Among the many historic buildings bequeathed by important lords and feudal families of the past, there is the well-known Palazzo Chiaramonte Steri, dating back to the fourteenth century and located in the beautiful and heterogeneous city of Palermo. It is a fortified palace, where it is possible to know part of the history of the place, made up of wars and destruction, but also of art and curiosity of one of the most beautiful and characteristic regions of Italy.
Here is all the useful information for you to better organize the visit to Palazzo Chiaramonte Steri.
- Hours and prices
- What to see and how to visit Palazzo Steri
- Where is it and how to get there
- Useful tips for visiting the attraction
- Historical notes, curiosities and practical info: what to know in brief
- User questions and comments
Hours and prices
The Palazzo Chiaramonte Steri is located in Piazza Marina, 61 ed it is open all year round, from Tuesday to Sunday. The entrance is located on the eastern side of the building, near the chapel of Sant'Antonio Abate. Each ticket includes the guide for the visit, while for group visits it is necessary to book, to be done directly on the official website.
- Tuesday to Sunday 10 am-00pm, last admission 19pm. Closed on Mondays except holidays
- Best time to avoid queues: when opening at 10:00 or around lunchtime
- € 8,00
- Reductions: groups of 10 people, Over 65, children 10-17, university students € 5,00; employees of the Sicily Region and MIBACT, authorities, journalists, employees of the University of Palermo € 3,00
- Free: disabled, law enforcement, children under the age of 10
What to see and how to visit Palazzo Steri
The visits include the ground floor and the second floor (the rooms on the first floor are the seat of the rectorate of the University of Palermo, therefore not accessible).
L'entrance of the building is emblematic of its history, with the former prisons of the inquisition, called "Philippines", whose walls still bear the tragic signs of the lives extinguished during that very sad historical parenthesis. "Pacienza, pane et tempo" they wrote on the walls. The palace housed the court of the inquisition from 1600 to 1789.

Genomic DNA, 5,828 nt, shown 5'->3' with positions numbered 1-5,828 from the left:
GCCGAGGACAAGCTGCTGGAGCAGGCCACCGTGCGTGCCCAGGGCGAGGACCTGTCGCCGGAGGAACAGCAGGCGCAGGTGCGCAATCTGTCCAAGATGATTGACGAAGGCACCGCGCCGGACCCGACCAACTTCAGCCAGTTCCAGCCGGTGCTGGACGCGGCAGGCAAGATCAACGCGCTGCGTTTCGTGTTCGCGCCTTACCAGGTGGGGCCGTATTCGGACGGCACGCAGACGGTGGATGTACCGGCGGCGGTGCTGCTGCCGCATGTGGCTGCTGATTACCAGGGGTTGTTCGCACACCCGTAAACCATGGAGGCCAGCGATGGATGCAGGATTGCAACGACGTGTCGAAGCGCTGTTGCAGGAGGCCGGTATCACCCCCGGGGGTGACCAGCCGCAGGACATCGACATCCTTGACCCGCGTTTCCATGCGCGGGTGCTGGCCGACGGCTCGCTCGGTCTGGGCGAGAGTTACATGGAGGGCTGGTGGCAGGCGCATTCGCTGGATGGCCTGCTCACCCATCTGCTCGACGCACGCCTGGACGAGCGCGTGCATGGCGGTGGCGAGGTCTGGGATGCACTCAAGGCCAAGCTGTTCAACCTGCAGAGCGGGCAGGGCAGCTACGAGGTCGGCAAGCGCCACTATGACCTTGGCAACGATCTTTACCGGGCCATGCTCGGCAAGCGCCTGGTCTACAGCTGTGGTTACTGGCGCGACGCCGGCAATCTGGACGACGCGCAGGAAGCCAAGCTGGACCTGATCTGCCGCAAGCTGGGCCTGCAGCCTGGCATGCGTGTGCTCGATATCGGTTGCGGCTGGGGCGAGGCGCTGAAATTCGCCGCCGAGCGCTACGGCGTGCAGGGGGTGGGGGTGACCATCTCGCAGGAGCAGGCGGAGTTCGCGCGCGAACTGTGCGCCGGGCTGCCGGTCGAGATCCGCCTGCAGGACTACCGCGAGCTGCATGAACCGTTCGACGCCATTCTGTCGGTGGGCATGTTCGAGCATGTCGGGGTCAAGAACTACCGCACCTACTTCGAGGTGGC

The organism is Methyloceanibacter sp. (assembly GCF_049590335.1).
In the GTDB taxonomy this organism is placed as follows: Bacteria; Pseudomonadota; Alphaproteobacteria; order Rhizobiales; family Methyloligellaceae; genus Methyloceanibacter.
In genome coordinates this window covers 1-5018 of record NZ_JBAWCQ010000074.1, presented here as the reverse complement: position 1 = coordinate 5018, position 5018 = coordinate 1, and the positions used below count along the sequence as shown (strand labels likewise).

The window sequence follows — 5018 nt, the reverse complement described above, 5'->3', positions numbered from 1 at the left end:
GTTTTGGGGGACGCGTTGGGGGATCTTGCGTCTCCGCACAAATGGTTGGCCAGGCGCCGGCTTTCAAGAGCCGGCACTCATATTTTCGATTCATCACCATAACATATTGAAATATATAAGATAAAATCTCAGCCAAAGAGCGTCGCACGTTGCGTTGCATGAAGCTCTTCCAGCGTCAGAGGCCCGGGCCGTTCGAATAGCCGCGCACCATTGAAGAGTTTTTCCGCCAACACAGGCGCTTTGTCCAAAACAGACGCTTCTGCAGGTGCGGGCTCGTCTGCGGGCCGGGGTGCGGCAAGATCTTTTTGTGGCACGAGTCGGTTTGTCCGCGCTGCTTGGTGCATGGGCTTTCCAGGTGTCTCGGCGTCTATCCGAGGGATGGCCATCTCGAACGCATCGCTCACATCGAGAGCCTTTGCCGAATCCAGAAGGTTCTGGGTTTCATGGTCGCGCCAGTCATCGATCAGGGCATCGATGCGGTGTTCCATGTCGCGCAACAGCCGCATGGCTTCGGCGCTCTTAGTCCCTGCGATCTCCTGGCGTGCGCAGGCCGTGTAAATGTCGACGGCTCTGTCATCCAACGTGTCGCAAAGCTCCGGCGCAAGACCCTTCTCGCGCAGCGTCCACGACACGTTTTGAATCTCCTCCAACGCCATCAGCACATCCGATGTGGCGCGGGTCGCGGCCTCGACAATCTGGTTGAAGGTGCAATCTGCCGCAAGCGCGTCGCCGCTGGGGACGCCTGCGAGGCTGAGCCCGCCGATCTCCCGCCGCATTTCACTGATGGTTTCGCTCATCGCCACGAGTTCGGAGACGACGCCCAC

Leaving behind these rooms, one changes radically, passing instead to one of the happiest pages of Sicilian art: the canvas by Renato Guttuso, the Vucciria. This shows the truest soul of the city: the local market in all its splendor. Through a raw and sanguine realism, the canvas almost seems to release the scents of typical products and the shouting of "vanniaturi".
But the real treasure chest of the Palace is located on the upper floors, and is theGreat Hall, with a wonderful frescoed wooden ceiling that tells stories from the Old and New Testament, tales of chivalry, the Trojan War, Tristan and Isolde, the Judgment of Solomon.
Where is it and how to get there
- On foot: in the historic center, in Piazza Marina 59, not far from the Foro Italico (500 m, 6 min). Easily reachable on foot from Central Station (1,2 km, 15 min). Get directions
- By bus: easily reachable from any point of the city. Closest stations Vittorio Emanuele-S. Maria Della Catena (lines 103 and 107). Single ride ticket € 1,40
Useful tips for visiting the attraction
- Group visits: book your visit in advance if you intend to take a group tour, by calling +39 091 23893788
- Watch out for restrictions: it is not allowed to bring water or food, make sure you don't have any with you
- Minimum time: we advise you to consider a minimum of 2 hours for the visit, take photographs without flash, keep a low tone of voice and suitable for the place
- Accessibilità: the building is accessible to people with reduced mobility with free admission
Historical notes, curiosities and practical info: what to know in brief
Built in the '300 by the forefather of Chiaromonte family, has undergone an impressive series of statute changes and intended use: home of the noble family until the last descendant, Andrea, seat of the Spanish king and viceroy, royal offices such as customs and tax authorities, Court and prison of the Inquisition, Palace of Justice after the abolition of the inquisition by the enlightened viceroy Caracciolo and until the inauguration of the current Justice palace and, still today, the seat of Rectorate of the University of Palermo and museum seat.
What awaits you is not only a journey into the past, with the possibility of seeing the stories of distant and elusive eras up close, but also the opportunity to admire a riot of art, made up of encounters between oriental, Gothic and Norman forms, in a word: the recognizable and precious art of Sicily.
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